Maxwell speaks at candidate forum
Published 4:37 pm Tuesday, May 21, 2013
Independent mayoral candidate D.W. Maxwell trumpeted his experience in city government and his vision for Brookhaven during a forum held Monday night by the Brookhaven Tea Party.
“None of the other candidates have any city government experience,” Maxwell said of his opponents in the mayor’s race. “None of them have worked with any of the department heads. I have.”
An open invitation was offered to municipal election candidates, but only Maxwell showed up at the Tea Party forum.
In the mayor’s race, Maxwell faces Democrat David Smith, Republican Joe Cox and independent candidate Rose “Polly” Powell.
Maxwell is running as an independent.
Besides emphasizing his eight years as an alderman representing Ward Five, Maxwell discussed his plans should voters elect him Brookhaven’s next mayor.
If elected, he said there’s some “housecleaning” he’d like to take care of within city government. This includes writing formal wage scales and job classifications for city employees.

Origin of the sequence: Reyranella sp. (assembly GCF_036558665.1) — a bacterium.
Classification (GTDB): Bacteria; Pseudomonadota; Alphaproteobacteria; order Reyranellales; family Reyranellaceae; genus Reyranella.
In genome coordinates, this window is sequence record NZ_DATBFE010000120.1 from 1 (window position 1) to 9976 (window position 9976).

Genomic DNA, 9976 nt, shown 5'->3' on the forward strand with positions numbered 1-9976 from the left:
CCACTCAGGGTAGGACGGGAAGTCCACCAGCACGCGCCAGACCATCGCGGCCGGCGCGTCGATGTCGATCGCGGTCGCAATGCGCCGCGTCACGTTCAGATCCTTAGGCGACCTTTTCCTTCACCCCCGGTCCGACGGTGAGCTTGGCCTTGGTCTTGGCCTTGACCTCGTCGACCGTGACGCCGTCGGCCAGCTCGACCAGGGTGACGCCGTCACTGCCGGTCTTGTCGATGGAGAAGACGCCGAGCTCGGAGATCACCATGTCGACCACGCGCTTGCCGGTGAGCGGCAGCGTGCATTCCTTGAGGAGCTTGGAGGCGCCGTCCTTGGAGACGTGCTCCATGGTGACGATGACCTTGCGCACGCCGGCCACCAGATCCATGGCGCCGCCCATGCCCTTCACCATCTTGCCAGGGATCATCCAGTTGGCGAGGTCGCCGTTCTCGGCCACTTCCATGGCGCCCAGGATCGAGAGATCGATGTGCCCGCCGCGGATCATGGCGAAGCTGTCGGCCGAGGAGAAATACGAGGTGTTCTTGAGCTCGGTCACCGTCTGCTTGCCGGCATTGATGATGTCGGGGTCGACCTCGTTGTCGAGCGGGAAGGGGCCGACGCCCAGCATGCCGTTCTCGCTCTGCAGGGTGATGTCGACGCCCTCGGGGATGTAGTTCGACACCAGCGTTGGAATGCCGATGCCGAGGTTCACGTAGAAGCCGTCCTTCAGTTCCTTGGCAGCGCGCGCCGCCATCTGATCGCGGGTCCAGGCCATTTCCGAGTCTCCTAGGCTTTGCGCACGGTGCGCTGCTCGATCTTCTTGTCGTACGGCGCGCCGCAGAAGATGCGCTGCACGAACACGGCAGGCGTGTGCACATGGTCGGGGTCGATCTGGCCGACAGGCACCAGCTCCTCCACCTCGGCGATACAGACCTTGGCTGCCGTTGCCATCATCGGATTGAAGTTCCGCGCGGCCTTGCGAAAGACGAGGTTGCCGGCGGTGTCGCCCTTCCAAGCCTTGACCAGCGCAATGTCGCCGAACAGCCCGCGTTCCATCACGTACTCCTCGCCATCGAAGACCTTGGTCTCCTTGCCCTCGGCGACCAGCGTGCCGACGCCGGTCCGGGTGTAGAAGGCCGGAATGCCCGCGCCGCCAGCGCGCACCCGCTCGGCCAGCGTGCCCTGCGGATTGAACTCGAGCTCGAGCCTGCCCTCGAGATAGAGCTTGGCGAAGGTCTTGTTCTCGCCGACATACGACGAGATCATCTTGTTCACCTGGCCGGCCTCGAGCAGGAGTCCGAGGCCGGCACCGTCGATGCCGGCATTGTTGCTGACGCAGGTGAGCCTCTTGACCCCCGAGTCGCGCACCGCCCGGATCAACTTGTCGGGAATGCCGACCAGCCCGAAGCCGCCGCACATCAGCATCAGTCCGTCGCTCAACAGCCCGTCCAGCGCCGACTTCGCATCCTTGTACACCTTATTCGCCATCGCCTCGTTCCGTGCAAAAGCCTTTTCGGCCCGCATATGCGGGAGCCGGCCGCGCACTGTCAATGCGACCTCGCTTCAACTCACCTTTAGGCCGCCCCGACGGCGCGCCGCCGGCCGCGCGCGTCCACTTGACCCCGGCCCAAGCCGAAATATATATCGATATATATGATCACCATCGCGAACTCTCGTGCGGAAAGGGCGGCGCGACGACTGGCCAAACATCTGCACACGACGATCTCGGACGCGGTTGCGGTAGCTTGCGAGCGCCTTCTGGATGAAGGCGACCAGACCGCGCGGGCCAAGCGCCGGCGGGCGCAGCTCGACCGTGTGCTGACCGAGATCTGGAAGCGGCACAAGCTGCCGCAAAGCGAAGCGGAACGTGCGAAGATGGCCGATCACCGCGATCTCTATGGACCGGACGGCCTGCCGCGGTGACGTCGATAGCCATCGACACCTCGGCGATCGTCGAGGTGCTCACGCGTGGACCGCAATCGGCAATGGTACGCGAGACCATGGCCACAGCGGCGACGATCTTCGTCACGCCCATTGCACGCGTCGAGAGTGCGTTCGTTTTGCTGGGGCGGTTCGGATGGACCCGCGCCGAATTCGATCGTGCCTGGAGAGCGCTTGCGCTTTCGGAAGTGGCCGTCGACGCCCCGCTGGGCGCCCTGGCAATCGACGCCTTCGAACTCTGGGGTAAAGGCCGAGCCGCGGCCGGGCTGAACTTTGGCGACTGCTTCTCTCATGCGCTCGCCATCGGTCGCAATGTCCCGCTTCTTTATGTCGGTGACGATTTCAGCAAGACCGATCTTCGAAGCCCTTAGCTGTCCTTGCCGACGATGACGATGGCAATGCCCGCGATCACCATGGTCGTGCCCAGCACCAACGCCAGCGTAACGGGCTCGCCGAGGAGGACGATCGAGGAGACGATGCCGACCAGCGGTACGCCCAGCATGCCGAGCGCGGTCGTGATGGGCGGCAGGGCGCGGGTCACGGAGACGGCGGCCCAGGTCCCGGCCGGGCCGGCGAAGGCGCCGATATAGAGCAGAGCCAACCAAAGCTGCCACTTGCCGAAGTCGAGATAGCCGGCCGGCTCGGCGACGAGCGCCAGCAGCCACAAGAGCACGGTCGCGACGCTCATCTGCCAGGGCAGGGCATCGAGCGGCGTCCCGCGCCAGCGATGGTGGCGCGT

Maxwell tentatively suggested a system whereby city employees would receive a raise each year in the first five years of their employment and then a cost of living adjustment every year thereafter.
Maxwell defended the past practice of granting raises each year to city employees, including aldermen, the latter a move that generally passes on a narrow 4-3 vote.
He characterized these as cost of living adjustments and said small, annual increases are needed every year to prevent larger, periodic pay spikes.
After tending to these internal affairs, Maxwell said he plans to work closely with the local chamber of commerce to promote the Linbrook Business Park and aggressively court new industry and business.
Plans to further revitalize downtown, including sidewalk repair and free Wi-Fi, were also among Maxwell’s plans.
In a brief question-and-answer session, the lack of water and sewer infrastructure in annexed areas of the city was raised.
Maxwell explained that the city will have to borrow money to install the new infrastructure. Water and sewer rates will have to be raised to pay off the loan, he explained, because the water and sewer funds must be self-sustaining through user fees.
The mayoral hopeful added that some residents are happy with their well and pump systems and don’t want city water or sewer. He said he wants to conduct a survey to determine how many residents of annexed areas want city water and sewer services.